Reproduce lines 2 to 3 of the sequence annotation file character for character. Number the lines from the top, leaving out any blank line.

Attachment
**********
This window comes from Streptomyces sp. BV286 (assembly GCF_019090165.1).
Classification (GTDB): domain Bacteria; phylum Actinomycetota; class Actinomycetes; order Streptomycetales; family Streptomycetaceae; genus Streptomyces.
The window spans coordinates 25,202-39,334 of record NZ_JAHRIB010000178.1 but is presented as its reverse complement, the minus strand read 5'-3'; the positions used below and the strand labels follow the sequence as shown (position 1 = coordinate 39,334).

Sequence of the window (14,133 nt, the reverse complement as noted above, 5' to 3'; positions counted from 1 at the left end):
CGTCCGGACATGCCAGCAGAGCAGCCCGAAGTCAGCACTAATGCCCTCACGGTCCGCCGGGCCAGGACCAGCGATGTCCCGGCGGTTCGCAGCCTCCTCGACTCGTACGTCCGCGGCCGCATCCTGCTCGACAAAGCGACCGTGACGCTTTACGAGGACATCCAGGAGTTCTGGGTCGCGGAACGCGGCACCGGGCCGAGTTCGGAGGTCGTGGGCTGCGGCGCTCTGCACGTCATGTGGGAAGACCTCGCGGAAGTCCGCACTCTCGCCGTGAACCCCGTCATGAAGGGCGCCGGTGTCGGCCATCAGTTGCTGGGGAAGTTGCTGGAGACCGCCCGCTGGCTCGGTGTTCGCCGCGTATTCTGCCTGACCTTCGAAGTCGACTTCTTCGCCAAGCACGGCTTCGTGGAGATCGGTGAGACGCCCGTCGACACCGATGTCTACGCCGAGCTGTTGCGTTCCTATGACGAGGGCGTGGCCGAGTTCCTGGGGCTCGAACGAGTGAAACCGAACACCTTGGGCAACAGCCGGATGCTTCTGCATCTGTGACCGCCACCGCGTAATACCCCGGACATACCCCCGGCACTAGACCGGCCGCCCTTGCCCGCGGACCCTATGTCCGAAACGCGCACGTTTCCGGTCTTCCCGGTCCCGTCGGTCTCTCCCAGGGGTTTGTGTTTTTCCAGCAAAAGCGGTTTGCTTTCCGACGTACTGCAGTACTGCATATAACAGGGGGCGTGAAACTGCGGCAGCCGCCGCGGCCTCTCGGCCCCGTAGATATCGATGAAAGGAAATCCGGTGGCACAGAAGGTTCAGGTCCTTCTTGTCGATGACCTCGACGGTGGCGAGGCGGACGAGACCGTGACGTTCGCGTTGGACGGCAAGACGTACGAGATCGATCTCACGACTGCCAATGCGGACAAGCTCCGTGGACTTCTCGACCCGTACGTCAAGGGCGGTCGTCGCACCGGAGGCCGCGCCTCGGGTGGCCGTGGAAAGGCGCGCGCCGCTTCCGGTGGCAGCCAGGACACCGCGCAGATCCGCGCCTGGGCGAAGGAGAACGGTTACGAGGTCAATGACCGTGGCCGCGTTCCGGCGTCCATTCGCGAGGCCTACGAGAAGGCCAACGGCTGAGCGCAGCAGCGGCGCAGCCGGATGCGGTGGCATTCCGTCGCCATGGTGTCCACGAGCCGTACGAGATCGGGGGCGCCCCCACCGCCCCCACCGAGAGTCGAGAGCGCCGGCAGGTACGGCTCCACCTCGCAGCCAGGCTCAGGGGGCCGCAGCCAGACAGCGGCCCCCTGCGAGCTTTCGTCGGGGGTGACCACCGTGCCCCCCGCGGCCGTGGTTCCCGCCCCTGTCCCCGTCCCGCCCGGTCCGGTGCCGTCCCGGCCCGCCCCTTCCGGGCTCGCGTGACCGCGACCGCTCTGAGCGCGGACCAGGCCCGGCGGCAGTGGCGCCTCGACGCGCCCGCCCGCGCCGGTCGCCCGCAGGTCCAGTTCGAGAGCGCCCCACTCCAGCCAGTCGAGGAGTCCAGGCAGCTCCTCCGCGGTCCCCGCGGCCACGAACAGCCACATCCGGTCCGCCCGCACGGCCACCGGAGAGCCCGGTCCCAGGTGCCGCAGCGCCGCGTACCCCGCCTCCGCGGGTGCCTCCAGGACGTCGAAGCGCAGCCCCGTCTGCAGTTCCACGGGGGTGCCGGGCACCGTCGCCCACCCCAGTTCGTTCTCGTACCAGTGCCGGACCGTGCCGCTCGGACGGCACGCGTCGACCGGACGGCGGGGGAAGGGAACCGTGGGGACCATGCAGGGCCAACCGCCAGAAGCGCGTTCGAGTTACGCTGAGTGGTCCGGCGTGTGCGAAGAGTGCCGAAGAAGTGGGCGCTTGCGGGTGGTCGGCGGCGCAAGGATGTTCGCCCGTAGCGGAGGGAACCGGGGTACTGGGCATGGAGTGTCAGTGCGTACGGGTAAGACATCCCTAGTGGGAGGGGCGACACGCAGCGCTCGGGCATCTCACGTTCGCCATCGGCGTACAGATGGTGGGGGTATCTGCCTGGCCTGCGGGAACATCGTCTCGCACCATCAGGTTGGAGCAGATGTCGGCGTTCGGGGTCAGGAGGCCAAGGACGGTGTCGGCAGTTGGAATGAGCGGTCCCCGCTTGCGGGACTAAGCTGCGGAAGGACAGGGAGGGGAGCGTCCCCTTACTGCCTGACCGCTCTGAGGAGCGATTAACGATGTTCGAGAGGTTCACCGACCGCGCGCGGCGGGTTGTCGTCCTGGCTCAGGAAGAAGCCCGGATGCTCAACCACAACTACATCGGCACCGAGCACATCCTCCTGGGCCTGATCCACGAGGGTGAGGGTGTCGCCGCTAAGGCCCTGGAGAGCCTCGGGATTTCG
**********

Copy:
Classification (GTDB): domain Bacteria; phylum Actinomycetota; class Actinomycetes; order Streptomycetales; family Streptomycetaceae; genus Streptomyces.
The window spans coordinates 25,202-39,334 of record NZ_JAHRIB010000178.1 but is presented as its reverse complement, the minus strand read 5'-3'; the positions used below and the strand labels follow the sequence as shown (position 1 = coordinate 39,334).